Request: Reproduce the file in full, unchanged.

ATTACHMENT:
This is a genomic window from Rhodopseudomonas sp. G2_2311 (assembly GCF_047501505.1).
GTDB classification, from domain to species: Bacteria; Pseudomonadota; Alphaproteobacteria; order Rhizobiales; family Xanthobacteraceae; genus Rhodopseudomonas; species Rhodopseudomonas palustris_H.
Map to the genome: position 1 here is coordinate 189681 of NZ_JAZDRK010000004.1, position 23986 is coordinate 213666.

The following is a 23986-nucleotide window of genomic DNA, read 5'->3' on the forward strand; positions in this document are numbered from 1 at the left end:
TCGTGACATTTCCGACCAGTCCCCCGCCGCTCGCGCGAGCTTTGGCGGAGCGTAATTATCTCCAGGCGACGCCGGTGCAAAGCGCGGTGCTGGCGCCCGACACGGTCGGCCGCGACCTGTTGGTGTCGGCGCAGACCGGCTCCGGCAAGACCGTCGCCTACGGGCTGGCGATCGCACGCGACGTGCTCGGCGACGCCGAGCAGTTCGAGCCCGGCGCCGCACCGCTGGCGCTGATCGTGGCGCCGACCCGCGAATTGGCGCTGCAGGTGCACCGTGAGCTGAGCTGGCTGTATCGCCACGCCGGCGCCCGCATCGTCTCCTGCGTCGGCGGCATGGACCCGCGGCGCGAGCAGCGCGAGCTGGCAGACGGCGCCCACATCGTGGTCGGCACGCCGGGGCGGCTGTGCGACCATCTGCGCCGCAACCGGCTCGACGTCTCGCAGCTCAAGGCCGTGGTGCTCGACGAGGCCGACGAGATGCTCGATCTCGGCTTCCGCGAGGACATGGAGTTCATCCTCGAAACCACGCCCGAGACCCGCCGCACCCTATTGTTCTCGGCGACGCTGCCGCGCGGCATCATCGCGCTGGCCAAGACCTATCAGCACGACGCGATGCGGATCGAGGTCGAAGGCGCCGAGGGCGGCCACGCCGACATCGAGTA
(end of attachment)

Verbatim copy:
This is a genomic window from Rhodopseudomonas sp. G2_2311 (assembly GCF_047501505.1).
GTDB classification, from domain to species: Bacteria; Pseudomonadota; Alphaproteobacteria; order Rhizobiales; family Xanthobacteraceae; genus Rhodopseudomonas; species Rhodopseudomonas palustris_H.
Map to the genome: position 1 here is coordinate 189681 of NZ_JAZDRK010000004.1, position 23986 is coordinate 213666.

The following is a 23986-nucleotide window of genomic DNA, read 5'->3' on the forward strand; positions in this document are numbered from 1 at the left end:
TCGTGACATTTCCGACCAGTCCCCCGCCGCTCGCGCGAGCTTTGGCGGAGCGTAATTATCTCCAGGCGACGCCGGTGCAAAGCGCGGTGCTGGCGCCCGACACGGTCGGCCGCGACCTGTTGGTGTCGGCGCAGACCGGCTCCGGCAAGACCGTCGCCTACGGGCTGGCGATCGCACGCGACGTGCTCGGCGACGCCGAGCAGTTCGAGCCCGGCGCCGCACCGCTGGCGCTGATCGTGGCGCCGACCCGCGAATTGGCGCTGCAGGTGCACCGTGAGCTGAGCTGGCTGTATCGCCACGCCGGCGCCCGCATCGTCTCCTGCGTCGGCGGCATGGACCCGCGGCGCGAGCAGCGCGAGCTGGCAGACGGCGCCCACATCGTGGTCGGCACGCCGGGGCGGCTGTGCGACCATCTGCGCCGCAACCGGCTCGACGTCTCGCAGCTCAAGGCCGTGGTGCTCGACGAGGCCGACGAGATGCTCGATCTCGGCTTCCGCGAGGACATGGAGTTCATCCTCGAAACCACGCCCGAGACCCGCCGCACCCTATTGTTCTCGGCGACGCTGCCGCGCGGCATCATCGCGCTGGCCAAGACCTATCAGCACGACGCGATGCGGATCGAGGTCGAAGGCGCCGAGGGCGGCCACGCCGACATCGAGTA